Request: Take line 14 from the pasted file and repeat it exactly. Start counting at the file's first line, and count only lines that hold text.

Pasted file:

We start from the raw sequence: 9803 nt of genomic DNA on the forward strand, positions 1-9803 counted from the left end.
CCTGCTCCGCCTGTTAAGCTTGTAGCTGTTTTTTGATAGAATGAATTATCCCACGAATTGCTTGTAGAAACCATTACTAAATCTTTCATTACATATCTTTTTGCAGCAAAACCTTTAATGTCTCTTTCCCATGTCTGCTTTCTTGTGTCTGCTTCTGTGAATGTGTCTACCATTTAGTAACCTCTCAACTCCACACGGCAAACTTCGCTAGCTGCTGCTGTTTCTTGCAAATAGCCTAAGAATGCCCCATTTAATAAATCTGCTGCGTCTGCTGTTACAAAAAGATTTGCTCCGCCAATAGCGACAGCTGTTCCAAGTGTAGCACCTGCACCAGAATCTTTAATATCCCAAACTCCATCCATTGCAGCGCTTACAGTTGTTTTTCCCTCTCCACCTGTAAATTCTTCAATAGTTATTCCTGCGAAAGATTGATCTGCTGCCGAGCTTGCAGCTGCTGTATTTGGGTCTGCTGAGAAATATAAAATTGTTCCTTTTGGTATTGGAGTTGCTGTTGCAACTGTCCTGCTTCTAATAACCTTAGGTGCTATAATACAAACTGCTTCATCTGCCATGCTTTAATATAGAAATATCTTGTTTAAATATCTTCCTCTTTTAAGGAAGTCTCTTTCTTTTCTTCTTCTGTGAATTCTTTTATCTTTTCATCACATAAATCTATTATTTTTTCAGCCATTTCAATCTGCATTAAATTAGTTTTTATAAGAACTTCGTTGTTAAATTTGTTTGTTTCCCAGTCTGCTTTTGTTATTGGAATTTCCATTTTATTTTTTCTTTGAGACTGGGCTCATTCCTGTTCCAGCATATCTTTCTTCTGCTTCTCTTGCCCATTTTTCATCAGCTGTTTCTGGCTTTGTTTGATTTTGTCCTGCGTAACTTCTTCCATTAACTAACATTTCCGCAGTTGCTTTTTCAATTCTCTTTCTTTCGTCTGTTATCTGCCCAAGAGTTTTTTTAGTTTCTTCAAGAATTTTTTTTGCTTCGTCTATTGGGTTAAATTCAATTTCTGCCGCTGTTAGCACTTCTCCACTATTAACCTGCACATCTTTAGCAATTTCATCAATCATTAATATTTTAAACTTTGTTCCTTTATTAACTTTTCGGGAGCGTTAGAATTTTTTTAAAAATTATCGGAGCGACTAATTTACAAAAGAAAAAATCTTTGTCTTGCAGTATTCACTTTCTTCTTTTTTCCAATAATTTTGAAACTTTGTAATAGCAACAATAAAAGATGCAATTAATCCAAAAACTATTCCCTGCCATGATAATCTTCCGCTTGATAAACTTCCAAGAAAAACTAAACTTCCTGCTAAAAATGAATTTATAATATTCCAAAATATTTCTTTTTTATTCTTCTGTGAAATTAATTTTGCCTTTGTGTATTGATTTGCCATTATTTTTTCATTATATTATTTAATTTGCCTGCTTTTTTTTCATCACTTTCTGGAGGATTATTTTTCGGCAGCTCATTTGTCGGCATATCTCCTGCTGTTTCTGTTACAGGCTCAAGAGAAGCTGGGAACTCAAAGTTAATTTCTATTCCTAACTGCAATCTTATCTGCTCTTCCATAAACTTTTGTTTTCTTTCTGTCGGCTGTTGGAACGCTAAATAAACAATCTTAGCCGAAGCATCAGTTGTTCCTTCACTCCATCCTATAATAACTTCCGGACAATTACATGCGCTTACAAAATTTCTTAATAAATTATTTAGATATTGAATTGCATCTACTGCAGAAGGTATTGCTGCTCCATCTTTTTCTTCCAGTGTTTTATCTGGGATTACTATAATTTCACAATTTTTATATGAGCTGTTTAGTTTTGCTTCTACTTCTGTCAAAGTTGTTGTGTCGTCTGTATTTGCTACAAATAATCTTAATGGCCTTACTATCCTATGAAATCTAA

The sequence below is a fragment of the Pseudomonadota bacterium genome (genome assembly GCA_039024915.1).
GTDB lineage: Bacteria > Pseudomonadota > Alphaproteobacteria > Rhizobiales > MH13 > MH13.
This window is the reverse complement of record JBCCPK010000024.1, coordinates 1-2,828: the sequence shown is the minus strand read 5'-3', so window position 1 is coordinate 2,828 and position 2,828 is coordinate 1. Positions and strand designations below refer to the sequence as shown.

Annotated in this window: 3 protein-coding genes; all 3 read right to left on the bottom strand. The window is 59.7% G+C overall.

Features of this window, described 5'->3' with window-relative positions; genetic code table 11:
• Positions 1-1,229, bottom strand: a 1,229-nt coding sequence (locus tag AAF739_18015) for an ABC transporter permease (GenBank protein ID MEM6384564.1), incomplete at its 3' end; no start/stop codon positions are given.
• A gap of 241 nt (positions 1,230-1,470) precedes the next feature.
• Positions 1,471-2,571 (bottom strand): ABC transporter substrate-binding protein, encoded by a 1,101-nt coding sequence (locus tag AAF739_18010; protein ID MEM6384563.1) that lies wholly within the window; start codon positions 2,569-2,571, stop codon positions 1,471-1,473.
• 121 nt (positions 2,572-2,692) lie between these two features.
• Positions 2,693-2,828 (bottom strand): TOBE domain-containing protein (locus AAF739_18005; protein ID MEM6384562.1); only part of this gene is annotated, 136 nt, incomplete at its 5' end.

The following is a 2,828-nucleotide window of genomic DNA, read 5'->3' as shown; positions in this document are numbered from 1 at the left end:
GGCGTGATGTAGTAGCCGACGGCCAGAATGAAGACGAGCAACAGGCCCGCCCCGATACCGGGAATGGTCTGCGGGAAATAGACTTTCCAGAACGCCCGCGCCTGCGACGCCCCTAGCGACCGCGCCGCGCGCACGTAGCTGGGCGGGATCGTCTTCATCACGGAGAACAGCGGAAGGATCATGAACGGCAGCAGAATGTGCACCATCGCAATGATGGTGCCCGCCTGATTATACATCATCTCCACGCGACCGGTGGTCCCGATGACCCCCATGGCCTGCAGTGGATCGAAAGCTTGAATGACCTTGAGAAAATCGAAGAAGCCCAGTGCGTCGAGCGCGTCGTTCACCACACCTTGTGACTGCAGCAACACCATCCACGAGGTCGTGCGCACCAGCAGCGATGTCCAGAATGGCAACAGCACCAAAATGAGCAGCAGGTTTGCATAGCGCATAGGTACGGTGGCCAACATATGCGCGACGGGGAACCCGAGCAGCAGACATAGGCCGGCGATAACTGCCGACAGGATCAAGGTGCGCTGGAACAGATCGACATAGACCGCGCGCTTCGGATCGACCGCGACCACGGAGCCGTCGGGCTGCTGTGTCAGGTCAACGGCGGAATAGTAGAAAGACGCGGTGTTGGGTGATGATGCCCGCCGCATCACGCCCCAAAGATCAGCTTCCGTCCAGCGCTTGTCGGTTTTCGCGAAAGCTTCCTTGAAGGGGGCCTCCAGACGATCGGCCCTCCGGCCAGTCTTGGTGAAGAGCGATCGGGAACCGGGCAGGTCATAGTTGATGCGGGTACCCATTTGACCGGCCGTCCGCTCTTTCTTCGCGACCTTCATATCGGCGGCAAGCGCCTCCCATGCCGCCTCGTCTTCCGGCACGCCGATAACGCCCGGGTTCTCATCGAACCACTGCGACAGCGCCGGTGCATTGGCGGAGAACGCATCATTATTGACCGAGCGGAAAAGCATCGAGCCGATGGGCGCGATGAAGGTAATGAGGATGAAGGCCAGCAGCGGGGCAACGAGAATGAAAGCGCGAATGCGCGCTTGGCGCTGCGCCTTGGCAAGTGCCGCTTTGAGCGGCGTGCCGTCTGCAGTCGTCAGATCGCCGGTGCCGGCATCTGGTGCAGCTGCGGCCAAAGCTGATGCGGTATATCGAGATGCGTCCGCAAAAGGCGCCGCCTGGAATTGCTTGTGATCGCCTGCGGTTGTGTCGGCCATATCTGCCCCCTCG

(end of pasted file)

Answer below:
GGCGTGATGTAGTAGCCGACGGCCAGAATGAAGACGAGCAACAGGCCCGCCCCGATACCGGGAATGGTCTGCGGGAAATAGACTTTCCAGAACGCCCGCGCCTGCGACGCCCCTAGCGACCGCGCCGCGCGCACGTAGCTGGGCGGGATCGTCTTCATCACGGAGAACAGCGGAAGGATCATGAACGGCAGCAGAATGTGCACCATCGCAATGATGGTGCCCGCCTGATTATACATCATCTCCACGCGACCGGTGGTCCCGATGACCCCCATGGCCTGCAGTGGATCGAAAGCTTGAATGACCTTGAGAAAATCGAAGAAGCCCAGTGCGTCGAGCGCGTCGTTCACCACACCTTGTGACTGCAGCAACACCATCCACGAGGTCGTGCGCACCAGCAGCGATGTCCAGAATGGCAACAGCACCAAAATGAGCAGCAGGTTTGCATAGCGCATAGGTACGGTGGCCAACATATGCGCGACGGGGAACCCGAGCAGCAGACATAGGCCGGCGATAACTGCCGACAGGATCAAGGTGCGCTGGAACAGATCGACATAGACCGCGCGCTTCGGATCGACCGCGACCACGGAGCCGTCGGGCTGCTGTGTCAGGTCAACGGCGGAATAGTAGAAAGACGCGGTGTTGGGTGATGATGCCCGCCGCATCACGCCCCAAAGATCAGCTTCCGTCCAGCGCTTGTCGGTTTTCGCGAAAGCTTCCTTGAAGGGGGCCTCCAGACGATCGGCCCTCCGGCCAGTCTTGGTGAAGAGCGATCGGGAACCGGGCAGGTCATAGTTGATGCGGGTACCCATTTGACCGGCCGTCCGCTCTTTCTTCGCGACCTTCATATCGGCGGCAAGCGCCTCCCATGCCGCCTCGTCTTCCGGCACGCCGATAACGCCCGGGTTCTCATCGAACCACTGCGACAGCGCCGGTGCATTGGCGGAGAACGCATCATTATTGACCGAGCGGAAAAGCATCGAGCCGATGGGCGCGATGAAGGTAATGAGGATGAAGGCCAGCAGCGGGGCAACGAGAATGAAAGCGCGAATGCGCGCTTGGCGCTGCGCCTTGGCAAGTGCCGCTTTGAGCGGCGTGCCGTCTGCAGTCGTCAGATCGCCGGTGCCGGCATCTGGTGCAGCTGCGGCCAAAGCTGATGCGGTATATCGAGATGCGTCCGCAAAAGGCGCCGCCTGGAATTGCTTGTGATCGCCTGCGGTTGTGTCGGCCATATCTGCCCCCTCG